Just as there is a variety of skin types, there is a range of scalp types: dry, oily and balanced. And as with skin, different scalp types require different care products and regimens.
According to Gretchen Friese, a qualified trichologist at BosleyMD, “most common scalp disorders come from an imbalance in the pH of the skin on the scalp.”
This article is about hair care for oily scalps. But before that, here’s a small tidbit on why some scalps are oily. Excess sebum, which is a naturally-occurring oil secreted by our oil glands, is the most common cause of greasy hair. While our bodies can typically identify how much oil they need to produce to keep our skin healthy and moisturised, they may occasionally go into overdrive, resulting in an overproduction that makes our skin and hair greasy.
Internal causes, such as a hormone imbalance, can sometimes trigger this, but it can also be a direct outcome of your daily beauty practice. The frequency with which you wash your hair, the products you use, and the way you style it can all contribute to its oiliness.
Now that you know what causes oily scalps, here are some tips on controlling sebum production:
Wash less often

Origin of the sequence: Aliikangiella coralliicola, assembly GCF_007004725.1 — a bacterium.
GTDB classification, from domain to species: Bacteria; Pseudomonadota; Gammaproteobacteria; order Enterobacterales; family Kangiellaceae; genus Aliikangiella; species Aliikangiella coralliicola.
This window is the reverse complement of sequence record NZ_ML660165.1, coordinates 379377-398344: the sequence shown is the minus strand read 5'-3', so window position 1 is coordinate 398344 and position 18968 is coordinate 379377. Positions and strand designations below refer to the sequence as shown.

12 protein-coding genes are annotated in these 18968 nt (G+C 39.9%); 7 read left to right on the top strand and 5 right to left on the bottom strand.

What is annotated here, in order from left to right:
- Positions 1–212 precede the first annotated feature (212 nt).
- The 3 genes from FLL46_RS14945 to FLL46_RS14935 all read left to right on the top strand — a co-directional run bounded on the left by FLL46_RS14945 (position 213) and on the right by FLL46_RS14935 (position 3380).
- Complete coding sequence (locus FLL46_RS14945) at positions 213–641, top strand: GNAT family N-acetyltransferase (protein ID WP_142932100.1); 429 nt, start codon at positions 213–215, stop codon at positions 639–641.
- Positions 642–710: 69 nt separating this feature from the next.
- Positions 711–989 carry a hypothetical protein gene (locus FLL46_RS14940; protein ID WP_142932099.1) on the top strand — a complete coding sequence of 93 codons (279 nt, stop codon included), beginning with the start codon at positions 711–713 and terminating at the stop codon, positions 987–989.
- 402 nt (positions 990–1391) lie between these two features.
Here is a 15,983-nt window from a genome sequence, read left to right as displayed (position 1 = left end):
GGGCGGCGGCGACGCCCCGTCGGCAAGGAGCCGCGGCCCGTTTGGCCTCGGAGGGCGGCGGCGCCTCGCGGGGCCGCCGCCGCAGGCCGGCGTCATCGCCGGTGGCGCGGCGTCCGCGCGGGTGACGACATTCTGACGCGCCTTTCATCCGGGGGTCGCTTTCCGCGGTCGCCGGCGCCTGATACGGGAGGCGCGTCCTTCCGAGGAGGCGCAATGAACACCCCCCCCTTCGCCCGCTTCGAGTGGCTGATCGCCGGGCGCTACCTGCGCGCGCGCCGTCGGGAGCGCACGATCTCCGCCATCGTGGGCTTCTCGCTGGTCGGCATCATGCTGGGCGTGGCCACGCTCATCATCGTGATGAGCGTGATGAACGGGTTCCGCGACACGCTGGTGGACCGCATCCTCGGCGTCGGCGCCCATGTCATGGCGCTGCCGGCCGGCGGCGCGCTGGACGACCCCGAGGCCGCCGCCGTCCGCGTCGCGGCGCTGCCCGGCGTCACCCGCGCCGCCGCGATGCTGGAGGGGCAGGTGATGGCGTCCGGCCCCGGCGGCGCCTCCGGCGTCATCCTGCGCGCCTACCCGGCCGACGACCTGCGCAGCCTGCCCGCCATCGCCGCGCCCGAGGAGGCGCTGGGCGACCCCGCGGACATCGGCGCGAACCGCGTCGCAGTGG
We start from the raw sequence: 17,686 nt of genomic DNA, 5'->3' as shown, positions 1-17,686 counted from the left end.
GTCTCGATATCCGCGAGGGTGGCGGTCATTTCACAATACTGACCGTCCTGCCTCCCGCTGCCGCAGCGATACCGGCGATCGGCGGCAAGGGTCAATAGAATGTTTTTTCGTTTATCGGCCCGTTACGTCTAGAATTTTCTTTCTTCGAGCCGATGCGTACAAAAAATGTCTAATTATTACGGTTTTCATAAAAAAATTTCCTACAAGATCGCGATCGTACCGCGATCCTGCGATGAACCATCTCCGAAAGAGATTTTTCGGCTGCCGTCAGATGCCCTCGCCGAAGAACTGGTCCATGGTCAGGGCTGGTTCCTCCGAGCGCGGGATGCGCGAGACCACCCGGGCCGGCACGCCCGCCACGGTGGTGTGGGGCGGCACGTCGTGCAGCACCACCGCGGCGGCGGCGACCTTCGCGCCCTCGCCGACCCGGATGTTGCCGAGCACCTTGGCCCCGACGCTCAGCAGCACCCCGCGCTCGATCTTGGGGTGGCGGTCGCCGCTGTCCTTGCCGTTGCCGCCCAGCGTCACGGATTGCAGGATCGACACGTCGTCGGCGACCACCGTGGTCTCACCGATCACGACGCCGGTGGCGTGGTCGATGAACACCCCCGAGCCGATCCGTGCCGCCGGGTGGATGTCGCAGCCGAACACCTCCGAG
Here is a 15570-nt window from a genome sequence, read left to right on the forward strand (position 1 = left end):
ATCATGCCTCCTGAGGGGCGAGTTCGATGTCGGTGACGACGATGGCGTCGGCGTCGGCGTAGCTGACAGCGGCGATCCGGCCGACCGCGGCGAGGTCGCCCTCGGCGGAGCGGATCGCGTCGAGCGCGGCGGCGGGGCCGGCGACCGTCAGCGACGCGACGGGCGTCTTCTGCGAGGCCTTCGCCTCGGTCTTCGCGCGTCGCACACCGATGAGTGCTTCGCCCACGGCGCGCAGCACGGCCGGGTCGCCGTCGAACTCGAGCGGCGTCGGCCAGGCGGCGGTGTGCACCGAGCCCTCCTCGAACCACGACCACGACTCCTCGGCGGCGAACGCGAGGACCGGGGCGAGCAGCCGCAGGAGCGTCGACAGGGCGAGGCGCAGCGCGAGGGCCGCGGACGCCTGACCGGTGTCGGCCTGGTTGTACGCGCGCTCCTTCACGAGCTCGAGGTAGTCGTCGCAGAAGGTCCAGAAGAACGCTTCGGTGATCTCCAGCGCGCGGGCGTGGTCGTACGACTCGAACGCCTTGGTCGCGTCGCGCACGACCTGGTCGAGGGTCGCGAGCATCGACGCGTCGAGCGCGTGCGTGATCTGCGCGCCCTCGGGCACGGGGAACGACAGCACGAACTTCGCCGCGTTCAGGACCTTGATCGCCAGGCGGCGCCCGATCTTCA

There are contradictory tips on the recommended frequency of hair washing. We suggest you wash your hair less often – perhaps every other day. If your hair isn’t causing you irritation with the sebum produced, you can just skip washing it for that day.
Use products that are oily scalp friendly
Not every shampoo or hair product is suitable for oily scalps. When it comes to style products, avoid those that are called “shine-enhancing” or “anti-frizz,” as they are typically produced with oils which may weigh your hair down and make it seem greasy. Instead, seek volumizing products that will raise your hair and prevent it from coming into contact with your greasy roots.
Don’t touch your hair
Just like your face, don’t touch your hair if it’s oily. Similar to your scalp, your fingertips and face produce oil, which may easily transfer to your hair and exacerbate your grease problem.
Change up your diet
What you eat could also affect the sebum production of your scalp. If your daily diet consists of fried, sugary, or fast foods, then you need to cut down, or eliminate them from your diet completely. They are not providing you with the nutrients both your hair and body need. Eat more fresh fruits and veggies!
Clean and choose your hairbrush wisely
Always clean your hairbrush before you use it. Your brush might be full of styling products and would make your hair greasier if not cleaned prior to use. For anyone with greasy roots, boar bristle brushes (or fake boar bristle brushes, if you prefer vegan items) are a great alternative, since the fibers help gather up and distribute natural oils throughout the hair. Just make sure you’re not brushing too hard since this might actually increase oil production.
In conclusion – haircare regimens must be done in moderation – not too much, not too little.
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